When you define a reaction equation like: $\ce{aA + bB <=> cC + dD}$, you are explicitly defining A and B as 'reactants' and C and D as 'products'. In the scenario you've described, just because you have excess reactants because you have a limiting concentration of either A or B, doesn't mean the concentration of products will increase. This is because we can think of concentration of products as $[Products](t) = [C](t) + [D](t)$ and not $[Products](t) = [C](t) + [D](t) + [A](t) + [B](t)$.

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A nice definition of Le Chatlier's principle is the following: "A change in one of the variables that describe a system at equilibrium produces a shift in the position of the equilibrium that counteracts the effect of this change."

If one is to get a little more technical with this, equilibrium is a function of many factors, primarily Temperature (T), Pressure (P), and mixture species (n). This is typically described by thermodynamics by the state property, Gibbs Free Energy, or $\Delta G$.

For the purposes of an example to quantify Le Chatlier's principle, let's look at the differential form of Gibbs Free Energy: $dG = -SdT +VdP + \sum^{n}_{i=1}\mu_idn_i$. If we consider a case where temperature isn't changing (isothermal), and where pressure isn't changing (isobaric), then the Gibbs Free Energy equation is affected by changes in system composition: $dG = \sum^{n}_{i=1}\mu_idn_i$. For an equilibrium case, which means that $\Delta G = 0$, it can be shown that if you expand this expression out for a reaction mechanism (like the one mentioned above), you end up with an expression like: $\frac{\Delta G^o_{T_o}}{RT_o} = -ln(K_{eq})$. This particular equation is defined for standard conditions (0 degC, 1 atm).

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We're almost to an answer, let's look a little closer at $K_{eq}$. Let's use a gas phase system $\ce{aA + bB <=> cC + dD}$ as an example. If you look up the derivation of the $\frac{\Delta G^o_{T_o}}{RT_o} = -ln(K_{eq})$ in any standard thermodynamics textbook, you will see that $K_{eq}$ is actually equal to the ratio of the mol fractions of each species multiplied by the system pressure: $K_{eq} = \frac{y_C^c y_D^d}{y_A^a y_B^b} P^{c + d - a - b}$. If one assumes that the pressure is fixed and that $a = b = c = d = 1$, then this expression would reduce down to: $K_{eq} = \frac{y_C y_D}{y_A y_B}$.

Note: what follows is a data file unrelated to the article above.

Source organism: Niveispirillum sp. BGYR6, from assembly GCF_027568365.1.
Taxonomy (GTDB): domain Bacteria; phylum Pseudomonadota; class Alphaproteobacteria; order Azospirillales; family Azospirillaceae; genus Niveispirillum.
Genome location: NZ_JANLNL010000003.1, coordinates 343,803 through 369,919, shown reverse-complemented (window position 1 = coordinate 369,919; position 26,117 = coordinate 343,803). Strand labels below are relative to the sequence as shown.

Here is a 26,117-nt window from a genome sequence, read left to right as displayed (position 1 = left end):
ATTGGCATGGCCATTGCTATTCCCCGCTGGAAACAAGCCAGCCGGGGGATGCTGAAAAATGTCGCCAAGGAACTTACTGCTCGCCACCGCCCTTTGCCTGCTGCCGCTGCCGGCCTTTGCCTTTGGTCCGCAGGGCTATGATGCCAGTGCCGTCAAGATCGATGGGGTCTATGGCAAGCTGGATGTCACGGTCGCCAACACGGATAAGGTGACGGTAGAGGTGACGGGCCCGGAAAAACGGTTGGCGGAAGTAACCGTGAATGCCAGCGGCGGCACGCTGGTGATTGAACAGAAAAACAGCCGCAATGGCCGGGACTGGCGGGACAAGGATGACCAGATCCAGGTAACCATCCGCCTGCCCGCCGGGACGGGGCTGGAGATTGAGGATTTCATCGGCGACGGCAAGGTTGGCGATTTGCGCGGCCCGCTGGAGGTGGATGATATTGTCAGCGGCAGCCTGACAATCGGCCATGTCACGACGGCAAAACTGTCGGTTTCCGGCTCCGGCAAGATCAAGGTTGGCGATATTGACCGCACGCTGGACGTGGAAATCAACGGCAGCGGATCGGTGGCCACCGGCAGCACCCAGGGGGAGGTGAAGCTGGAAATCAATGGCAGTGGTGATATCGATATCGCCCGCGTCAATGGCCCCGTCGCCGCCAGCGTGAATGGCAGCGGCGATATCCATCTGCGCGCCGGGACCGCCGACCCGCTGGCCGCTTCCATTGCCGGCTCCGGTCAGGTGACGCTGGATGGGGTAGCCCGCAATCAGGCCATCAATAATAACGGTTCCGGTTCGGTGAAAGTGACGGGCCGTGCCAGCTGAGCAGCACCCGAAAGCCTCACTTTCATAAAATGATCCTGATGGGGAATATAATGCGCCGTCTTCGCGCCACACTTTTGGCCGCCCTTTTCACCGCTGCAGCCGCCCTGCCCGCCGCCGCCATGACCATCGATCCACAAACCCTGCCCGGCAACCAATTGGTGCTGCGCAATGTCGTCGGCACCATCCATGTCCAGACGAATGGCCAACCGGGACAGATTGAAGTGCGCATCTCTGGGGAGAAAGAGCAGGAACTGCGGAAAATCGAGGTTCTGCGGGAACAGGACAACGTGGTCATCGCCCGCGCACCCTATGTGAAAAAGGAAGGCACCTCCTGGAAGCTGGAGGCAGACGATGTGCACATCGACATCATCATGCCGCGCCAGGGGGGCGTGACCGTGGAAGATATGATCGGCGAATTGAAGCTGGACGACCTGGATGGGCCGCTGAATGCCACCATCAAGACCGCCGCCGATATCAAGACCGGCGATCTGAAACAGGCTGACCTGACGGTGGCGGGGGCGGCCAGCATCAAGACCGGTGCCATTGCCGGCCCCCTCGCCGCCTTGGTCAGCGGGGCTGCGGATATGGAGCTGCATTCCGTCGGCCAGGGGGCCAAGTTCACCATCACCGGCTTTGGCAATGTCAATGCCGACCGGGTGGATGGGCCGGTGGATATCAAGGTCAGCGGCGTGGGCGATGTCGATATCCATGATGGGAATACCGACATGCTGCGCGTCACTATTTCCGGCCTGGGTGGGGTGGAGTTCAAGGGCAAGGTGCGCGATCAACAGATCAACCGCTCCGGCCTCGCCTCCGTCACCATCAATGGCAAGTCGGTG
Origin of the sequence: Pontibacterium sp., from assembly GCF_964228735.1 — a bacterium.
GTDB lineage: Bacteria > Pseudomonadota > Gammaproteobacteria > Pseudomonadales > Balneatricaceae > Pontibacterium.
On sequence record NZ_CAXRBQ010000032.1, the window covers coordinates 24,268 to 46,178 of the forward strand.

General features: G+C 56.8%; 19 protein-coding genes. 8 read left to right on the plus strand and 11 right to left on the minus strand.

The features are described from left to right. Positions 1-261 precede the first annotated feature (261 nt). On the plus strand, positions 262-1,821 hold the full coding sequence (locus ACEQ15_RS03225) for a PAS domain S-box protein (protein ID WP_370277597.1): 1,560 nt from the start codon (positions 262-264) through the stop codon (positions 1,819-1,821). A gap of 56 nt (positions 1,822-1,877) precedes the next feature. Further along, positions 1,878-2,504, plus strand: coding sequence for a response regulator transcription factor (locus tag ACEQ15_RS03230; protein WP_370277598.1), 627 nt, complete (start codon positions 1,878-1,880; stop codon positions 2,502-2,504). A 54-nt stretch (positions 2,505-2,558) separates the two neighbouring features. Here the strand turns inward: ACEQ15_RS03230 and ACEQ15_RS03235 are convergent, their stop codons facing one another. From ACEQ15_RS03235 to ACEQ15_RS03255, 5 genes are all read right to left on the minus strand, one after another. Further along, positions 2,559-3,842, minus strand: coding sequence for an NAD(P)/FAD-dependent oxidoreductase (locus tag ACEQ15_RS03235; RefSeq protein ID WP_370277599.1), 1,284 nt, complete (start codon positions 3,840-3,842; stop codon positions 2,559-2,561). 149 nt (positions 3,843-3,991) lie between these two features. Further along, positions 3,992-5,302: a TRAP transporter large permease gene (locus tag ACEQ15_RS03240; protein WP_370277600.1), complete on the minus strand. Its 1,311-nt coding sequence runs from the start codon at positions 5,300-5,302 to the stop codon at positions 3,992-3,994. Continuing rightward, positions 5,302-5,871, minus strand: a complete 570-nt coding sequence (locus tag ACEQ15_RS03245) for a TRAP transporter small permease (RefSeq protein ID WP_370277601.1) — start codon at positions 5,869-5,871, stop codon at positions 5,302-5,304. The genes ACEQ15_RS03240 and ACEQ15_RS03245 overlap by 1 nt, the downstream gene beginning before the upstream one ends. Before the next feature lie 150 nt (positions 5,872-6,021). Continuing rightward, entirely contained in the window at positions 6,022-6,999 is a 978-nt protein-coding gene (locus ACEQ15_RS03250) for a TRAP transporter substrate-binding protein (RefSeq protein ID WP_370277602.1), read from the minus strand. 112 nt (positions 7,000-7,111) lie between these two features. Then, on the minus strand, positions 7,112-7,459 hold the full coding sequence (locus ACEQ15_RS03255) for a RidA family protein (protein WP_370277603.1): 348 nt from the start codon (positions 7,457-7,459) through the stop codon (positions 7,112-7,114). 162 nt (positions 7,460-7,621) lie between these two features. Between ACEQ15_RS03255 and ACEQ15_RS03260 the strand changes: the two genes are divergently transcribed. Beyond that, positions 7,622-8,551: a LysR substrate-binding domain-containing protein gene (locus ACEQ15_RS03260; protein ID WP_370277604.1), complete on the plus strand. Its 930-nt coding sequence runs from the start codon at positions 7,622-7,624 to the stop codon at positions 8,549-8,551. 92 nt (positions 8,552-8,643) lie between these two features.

You can further add detail to this expression by defining the mol fraction in terms of the extent of reaction $\xi$ for a reaction system. Where, $n_i = n_{io} + v_in_{io}\xi$--which essentially says that the mols of a given species is equal to inital mols +/- the extent to which that chemical is generated or reacted away (based on the specified chemical of reference $n_{io}$). If you plug this into the expression for $K_{eq}$ you can see that now the equilibrium conversion of a reaction system is dependent on the amount of mols of each species. For the system described above, the total mols $N_{total}$ will cancel out of the expression leaving:

$K_{eq} = \frac{(n_{Ao} + v_An_{io})(n_{Bo} + v_Bn_{io})}{(n_{Co} + v_CN_{io})(n_{Do} + v_Dn_{io})} = exp(-\frac{\Delta G^o_{T_o}}{RT_o})$

For a given temperature and pressure, the Gibbs Free Energy ($\Delta G$) will be a fixed value. Therefore the conditions in the equation (composition of the mixture of reaction system) must balance in such a way that the equilibrium conversion $\xi$ will satisfy the condition. You can see here that as one either varies products (C,D) or reactants (A,B) that the solution for $\xi$ will change. You can generally show that an excess in either products or reactants will shift the system to maximum equilibrium conversion $\xi$. And as such, if one suddenly added or removed products or reactants you would cause a shift in the equilibrium conversion $\xi$.

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    $\begingroup$ While you probably mean good, please don't finish your posts with a tagline. I also recommend our guides on formatting, please have a look here and here. $\endgroup$ – Martin - マーチン May 10 '20 at 23:55
  • $\begingroup$ Thank you for your feedback, I will definitely look into these. $\endgroup$ – samp May 11 '20 at 0:06